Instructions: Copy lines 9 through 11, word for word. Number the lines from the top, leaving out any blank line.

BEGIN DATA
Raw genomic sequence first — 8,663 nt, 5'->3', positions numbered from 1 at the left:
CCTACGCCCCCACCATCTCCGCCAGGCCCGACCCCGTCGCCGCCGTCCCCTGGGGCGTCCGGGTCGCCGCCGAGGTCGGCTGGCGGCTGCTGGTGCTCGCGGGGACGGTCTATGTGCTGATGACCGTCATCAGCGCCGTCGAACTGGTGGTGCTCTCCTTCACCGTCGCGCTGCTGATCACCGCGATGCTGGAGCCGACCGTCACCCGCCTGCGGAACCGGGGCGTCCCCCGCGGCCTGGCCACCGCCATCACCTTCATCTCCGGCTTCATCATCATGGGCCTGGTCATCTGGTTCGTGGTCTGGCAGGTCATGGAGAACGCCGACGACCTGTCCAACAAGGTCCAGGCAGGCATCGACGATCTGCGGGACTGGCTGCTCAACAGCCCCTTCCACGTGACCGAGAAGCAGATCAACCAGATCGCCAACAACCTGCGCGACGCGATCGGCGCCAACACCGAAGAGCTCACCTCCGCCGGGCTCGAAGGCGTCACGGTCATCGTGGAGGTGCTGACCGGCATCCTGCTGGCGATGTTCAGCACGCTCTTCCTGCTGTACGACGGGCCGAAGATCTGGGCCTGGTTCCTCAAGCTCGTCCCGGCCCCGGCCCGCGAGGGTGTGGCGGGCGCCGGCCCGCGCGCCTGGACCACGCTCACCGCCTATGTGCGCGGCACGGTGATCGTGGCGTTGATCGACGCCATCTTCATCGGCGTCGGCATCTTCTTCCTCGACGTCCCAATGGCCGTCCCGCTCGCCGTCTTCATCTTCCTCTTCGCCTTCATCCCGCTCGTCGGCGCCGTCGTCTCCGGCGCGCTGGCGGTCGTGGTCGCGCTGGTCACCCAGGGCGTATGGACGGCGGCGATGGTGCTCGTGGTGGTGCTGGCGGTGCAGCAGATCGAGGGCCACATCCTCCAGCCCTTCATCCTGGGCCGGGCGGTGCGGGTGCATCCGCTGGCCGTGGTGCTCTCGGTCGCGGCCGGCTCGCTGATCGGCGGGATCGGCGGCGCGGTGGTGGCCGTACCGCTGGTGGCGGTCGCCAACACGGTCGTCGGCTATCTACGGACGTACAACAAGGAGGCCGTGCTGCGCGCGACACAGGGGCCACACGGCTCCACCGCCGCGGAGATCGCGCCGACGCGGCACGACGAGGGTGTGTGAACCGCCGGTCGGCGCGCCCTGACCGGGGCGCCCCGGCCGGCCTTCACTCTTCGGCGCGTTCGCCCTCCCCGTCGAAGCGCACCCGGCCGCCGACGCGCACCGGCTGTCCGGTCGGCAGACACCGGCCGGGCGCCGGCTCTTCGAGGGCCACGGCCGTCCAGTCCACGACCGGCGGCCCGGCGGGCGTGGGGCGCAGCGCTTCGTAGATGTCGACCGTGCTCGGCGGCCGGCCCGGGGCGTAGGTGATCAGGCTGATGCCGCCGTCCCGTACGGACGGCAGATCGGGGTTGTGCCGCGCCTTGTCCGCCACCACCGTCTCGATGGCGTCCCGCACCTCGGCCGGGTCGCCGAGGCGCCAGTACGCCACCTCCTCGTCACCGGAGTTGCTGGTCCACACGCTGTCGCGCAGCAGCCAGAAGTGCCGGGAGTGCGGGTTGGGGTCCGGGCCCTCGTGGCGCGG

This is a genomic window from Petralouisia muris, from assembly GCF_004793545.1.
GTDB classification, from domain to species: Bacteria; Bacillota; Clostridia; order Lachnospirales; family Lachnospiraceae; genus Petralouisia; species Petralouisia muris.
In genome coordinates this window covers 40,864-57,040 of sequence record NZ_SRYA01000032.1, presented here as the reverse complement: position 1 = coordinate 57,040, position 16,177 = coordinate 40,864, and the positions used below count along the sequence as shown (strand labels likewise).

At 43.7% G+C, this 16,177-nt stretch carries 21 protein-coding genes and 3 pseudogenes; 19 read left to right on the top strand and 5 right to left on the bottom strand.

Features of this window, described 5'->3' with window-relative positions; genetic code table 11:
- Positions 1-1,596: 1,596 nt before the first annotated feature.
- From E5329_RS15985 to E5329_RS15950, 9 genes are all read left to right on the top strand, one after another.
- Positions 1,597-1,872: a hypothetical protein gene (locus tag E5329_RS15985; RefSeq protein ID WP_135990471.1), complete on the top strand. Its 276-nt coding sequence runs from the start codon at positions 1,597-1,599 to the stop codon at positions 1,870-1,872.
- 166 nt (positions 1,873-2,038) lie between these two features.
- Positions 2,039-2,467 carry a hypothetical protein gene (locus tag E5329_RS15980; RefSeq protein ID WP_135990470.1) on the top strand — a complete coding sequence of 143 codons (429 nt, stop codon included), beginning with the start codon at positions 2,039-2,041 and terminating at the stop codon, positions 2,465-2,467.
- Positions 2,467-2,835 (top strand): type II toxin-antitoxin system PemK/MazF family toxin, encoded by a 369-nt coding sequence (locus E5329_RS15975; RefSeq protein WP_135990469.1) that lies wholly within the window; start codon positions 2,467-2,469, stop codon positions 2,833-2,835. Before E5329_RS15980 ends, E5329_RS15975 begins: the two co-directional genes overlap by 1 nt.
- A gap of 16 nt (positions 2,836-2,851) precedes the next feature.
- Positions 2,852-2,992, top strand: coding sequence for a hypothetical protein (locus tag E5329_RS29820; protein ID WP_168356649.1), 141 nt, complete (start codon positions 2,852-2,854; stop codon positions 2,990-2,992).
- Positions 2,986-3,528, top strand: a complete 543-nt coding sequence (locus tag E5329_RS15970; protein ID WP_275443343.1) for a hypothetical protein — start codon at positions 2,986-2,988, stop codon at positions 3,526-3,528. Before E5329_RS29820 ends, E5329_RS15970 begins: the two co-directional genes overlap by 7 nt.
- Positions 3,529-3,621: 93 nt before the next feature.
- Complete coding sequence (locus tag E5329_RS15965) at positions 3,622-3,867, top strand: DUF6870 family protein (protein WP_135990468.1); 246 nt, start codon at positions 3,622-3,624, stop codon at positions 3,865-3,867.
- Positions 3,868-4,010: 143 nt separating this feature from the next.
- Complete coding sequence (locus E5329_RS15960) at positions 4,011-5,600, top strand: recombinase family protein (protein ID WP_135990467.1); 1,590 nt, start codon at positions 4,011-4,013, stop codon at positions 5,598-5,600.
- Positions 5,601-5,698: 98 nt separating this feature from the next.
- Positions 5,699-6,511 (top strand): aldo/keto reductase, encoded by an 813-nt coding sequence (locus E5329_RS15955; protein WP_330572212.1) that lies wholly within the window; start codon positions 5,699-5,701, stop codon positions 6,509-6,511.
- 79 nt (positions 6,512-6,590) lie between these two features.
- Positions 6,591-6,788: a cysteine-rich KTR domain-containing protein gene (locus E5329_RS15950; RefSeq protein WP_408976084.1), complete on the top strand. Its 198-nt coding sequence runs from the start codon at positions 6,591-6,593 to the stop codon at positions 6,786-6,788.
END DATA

- From E5329_RS15985 to E5329_RS15950, 9 genes are all read left to right on the top strand, one after another.
- Positions 1,597-1,872: a hypothetical protein gene (locus tag E5329_RS15985; RefSeq protein ID WP_135990471.1), complete on the top strand. Its 276-nt coding sequence runs from the start codon at positions 1,597-1,599 to the stop codon at positions 1,870-1,872.
- 166 nt (positions 1,873-2,038) lie between these two features.